The purpose of this study was to determine whether persons of different racial/ethnic backgrounds differ in their perceptions of the role racial discrimination plays in the overrepresentation of Black people in the U.S. prison system. The paper also tested the gradient hypothesis of comparative conflict theory, which predicts Black people perceive the greatest amount of racial discrimination, followed by Latinx and white people, respectively. This study also tested whether perceptions of race relations between Black, Latinx, and white people influenced the role participants thought racial discrimination played in Black people’s overrepresentation. Nationally representative Gallup Poll data were used. Results partially supported the gradient hypothesis. Black people were more likely than Latinx and white people to perceive racial discrimination to explain Black people’s overrepresentation in prison, but Latinxs’ views did not differ from whites’. Participants who perceived poorer relations between Black, Latinx, and white people were more likely to consider racial discrimination to explain Black people’s overrepresentation. Findings suggest Black people and those who perceive poorer race relations are most likely to support criminal justice reform efforts aimed at reducing racial disparities in the criminal justice system.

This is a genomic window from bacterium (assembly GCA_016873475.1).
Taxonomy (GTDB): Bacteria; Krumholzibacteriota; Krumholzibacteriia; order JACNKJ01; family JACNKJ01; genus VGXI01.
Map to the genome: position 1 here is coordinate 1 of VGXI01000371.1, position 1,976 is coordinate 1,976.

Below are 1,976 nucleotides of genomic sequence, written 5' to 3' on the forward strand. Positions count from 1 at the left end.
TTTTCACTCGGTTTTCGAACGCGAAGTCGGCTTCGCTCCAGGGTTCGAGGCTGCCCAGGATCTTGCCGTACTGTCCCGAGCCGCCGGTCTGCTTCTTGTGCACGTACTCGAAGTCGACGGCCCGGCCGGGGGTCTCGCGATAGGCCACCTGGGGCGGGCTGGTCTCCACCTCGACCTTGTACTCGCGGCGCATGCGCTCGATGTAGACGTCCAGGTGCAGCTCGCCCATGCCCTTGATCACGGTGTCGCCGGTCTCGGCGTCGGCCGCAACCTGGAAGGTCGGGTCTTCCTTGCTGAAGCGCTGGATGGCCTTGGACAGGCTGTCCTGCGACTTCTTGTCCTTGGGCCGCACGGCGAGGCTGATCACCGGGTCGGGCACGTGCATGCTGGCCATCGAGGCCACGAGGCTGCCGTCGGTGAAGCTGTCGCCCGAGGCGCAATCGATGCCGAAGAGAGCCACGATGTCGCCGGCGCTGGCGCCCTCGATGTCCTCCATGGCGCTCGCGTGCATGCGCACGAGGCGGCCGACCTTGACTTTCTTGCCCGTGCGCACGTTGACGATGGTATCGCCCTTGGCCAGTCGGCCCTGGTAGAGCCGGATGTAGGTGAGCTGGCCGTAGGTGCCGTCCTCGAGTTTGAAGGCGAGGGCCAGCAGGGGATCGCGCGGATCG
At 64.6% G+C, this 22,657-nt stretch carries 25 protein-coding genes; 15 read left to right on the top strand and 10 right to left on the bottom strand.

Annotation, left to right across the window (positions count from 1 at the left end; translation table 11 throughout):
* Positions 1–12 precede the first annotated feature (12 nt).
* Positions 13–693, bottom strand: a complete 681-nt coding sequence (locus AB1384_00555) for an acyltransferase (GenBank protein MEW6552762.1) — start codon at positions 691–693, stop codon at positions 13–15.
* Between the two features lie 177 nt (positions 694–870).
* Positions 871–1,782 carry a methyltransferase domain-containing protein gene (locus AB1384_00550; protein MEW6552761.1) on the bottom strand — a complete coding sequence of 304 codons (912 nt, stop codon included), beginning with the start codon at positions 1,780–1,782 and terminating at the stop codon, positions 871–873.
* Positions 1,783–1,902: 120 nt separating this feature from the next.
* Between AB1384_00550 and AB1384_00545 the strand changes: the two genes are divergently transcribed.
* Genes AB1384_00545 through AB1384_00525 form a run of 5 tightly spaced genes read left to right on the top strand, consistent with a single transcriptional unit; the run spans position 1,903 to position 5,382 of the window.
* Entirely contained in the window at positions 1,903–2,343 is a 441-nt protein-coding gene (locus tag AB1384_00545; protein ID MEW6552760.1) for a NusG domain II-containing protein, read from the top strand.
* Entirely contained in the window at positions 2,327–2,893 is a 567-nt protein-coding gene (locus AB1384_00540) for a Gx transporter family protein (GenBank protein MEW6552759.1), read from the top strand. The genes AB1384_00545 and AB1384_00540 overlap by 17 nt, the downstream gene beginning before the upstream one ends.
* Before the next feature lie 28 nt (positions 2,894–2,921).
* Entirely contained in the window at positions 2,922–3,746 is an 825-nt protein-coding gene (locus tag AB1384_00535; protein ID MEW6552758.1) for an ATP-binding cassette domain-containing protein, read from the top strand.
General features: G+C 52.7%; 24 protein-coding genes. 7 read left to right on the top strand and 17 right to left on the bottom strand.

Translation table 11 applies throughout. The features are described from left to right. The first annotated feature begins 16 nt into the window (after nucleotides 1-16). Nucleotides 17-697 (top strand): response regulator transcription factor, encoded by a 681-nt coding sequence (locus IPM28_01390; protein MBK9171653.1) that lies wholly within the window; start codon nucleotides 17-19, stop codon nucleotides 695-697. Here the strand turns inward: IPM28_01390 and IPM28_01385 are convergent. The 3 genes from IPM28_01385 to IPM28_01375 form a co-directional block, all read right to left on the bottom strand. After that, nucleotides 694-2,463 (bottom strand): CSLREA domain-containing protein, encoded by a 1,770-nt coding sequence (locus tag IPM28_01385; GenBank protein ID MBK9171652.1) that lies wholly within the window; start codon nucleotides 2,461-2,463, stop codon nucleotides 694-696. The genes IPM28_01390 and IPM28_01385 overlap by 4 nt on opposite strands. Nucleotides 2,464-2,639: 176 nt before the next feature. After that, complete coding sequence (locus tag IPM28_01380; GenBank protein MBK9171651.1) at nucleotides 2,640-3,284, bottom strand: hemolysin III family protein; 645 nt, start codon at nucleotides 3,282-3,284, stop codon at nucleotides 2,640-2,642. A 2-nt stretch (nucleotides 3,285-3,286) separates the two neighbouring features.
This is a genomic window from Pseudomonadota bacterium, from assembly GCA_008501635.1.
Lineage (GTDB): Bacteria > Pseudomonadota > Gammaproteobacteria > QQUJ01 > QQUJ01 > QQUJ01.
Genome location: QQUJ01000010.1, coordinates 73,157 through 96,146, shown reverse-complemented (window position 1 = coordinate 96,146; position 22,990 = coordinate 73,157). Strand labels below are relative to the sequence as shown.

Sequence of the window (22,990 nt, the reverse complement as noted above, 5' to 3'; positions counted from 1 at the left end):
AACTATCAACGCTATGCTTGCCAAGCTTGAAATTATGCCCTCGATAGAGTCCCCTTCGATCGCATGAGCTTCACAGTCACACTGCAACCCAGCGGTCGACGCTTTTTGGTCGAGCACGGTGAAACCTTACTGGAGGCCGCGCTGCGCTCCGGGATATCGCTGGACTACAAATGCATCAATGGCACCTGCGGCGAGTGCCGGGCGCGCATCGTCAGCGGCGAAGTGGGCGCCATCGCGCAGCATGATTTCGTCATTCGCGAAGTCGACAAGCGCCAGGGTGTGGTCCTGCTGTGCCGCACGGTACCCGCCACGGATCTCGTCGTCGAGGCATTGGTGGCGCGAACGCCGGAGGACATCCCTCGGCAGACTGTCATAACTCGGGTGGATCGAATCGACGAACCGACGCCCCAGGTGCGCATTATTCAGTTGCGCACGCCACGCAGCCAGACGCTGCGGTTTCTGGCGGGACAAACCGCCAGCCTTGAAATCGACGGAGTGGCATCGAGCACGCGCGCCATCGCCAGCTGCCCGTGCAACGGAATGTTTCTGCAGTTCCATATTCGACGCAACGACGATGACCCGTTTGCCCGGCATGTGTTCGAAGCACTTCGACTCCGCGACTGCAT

All Science Journal Classification (ASJC) codes
- Pathology and Forensic Medicine
- Health(social science)
- Applied Psychology